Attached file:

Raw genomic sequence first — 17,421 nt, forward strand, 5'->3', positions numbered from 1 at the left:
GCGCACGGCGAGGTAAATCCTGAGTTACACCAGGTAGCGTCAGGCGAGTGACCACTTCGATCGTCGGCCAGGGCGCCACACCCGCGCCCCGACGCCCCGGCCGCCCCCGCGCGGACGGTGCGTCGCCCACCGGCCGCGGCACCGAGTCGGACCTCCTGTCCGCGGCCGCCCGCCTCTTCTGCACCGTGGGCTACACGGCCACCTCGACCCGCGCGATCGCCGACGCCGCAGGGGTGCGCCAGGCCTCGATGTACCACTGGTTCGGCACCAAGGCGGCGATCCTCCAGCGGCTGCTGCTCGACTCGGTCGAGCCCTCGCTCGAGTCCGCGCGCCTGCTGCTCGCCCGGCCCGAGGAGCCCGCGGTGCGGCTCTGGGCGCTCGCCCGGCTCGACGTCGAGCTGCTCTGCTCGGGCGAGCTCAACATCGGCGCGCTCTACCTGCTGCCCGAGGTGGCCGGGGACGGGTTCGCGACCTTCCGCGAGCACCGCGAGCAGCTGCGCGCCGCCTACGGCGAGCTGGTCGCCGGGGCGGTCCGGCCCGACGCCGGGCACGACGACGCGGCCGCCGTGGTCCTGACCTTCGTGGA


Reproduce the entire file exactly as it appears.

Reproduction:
Raw genomic sequence first — 17,421 nt, forward strand, 5'->3', positions numbered from 1 at the left:
GCGCACGGCGAGGTAAATCCTGAGTTACACCAGGTAGCGTCAGGCGAGTGACCACTTCGATCGTCGGCCAGGGCGCCACACCCGCGCCCCGACGCCCCGGCCGCCCCCGCGCGGACGGTGCGTCGCCCACCGGCCGCGGCACCGAGTCGGACCTCCTGTCCGCGGCCGCCCGCCTCTTCTGCACCGTGGGCTACACGGCCACCTCGACCCGCGCGATCGCCGACGCCGCAGGGGTGCGCCAGGCCTCGATGTACCACTGGTTCGGCACCAAGGCGGCGATCCTCCAGCGGCTGCTGCTCGACTCGGTCGAGCCCTCGCTCGAGTCCGCGCGCCTGCTGCTCGCCCGGCCCGAGGAGCCCGCGGTGCGGCTCTGGGCGCTCGCCCGGCTCGACGTCGAGCTGCTCTGCTCGGGCGAGCTCAACATCGGCGCGCTCTACCTGCTGCCCGAGGTGGCCGGGGACGGGTTCGCGACCTTCCGCGAGCACCGCGAGCAGCTGCGCGCCGCCTACGGCGAGCTGGTCGCCGGGGCGGTCCGGCCCGACGCCGGGCACGACGACGCGGCCGCCGTGGTCCTGACCTTCGTGGA